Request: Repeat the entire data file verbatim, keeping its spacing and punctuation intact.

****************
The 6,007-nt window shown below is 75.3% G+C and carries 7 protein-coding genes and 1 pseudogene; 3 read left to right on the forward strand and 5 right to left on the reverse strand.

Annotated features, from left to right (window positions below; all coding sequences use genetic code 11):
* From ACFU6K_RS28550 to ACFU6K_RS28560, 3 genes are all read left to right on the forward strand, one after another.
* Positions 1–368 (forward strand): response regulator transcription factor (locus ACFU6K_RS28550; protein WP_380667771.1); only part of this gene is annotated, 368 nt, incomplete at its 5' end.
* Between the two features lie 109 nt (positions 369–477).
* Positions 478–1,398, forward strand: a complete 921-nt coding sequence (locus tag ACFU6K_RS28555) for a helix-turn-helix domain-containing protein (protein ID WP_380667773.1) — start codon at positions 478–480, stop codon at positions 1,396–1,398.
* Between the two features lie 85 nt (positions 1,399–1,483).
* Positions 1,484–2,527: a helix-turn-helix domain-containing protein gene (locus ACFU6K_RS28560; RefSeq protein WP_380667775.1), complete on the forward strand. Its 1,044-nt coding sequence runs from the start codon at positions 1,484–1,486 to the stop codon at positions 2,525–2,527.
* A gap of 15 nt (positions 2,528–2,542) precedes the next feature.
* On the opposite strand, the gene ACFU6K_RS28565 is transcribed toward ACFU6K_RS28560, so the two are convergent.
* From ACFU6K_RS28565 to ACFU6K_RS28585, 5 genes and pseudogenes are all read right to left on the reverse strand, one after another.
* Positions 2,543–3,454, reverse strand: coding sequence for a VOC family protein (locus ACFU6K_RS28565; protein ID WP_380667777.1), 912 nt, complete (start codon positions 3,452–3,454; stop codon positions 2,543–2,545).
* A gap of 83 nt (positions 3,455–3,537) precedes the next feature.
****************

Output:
The 6,007-nt window shown below is 75.3% G+C and carries 7 protein-coding genes and 1 pseudogene; 3 read left to right on the forward strand and 5 right to left on the reverse strand.

Annotated features, from left to right (window positions below; all coding sequences use genetic code 11):
* From ACFU6K_RS28550 to ACFU6K_RS28560, 3 genes are all read left to right on the forward strand, one after another.
* Positions 1–368 (forward strand): response regulator transcription factor (locus ACFU6K_RS28550; protein WP_380667771.1); only part of this gene is annotated, 368 nt, incomplete at its 5' end.
* Between the two features lie 109 nt (positions 369–477).
* Positions 478–1,398, forward strand: a complete 921-nt coding sequence (locus tag ACFU6K_RS28555) for a helix-turn-helix domain-containing protein (protein ID WP_380667773.1) — start codon at positions 478–480, stop codon at positions 1,396–1,398.
* Between the two features lie 85 nt (positions 1,399–1,483).
* Positions 1,484–2,527: a helix-turn-helix domain-containing protein gene (locus ACFU6K_RS28560; RefSeq protein WP_380667775.1), complete on the forward strand. Its 1,044-nt coding sequence runs from the start codon at positions 1,484–1,486 to the stop codon at positions 2,525–2,527.
* A gap of 15 nt (positions 2,528–2,542) precedes the next feature.
* On the opposite strand, the gene ACFU6K_RS28565 is transcribed toward ACFU6K_RS28560, so the two are convergent.
* From ACFU6K_RS28565 to ACFU6K_RS28585, 5 genes and pseudogenes are all read right to left on the reverse strand, one after another.
* Positions 2,543–3,454, reverse strand: coding sequence for a VOC family protein (locus ACFU6K_RS28565; protein ID WP_380667777.1), 912 nt, complete (start codon positions 3,452–3,454; stop codon positions 2,543–2,545).
* A gap of 83 nt (positions 3,455–3,537) precedes the next feature.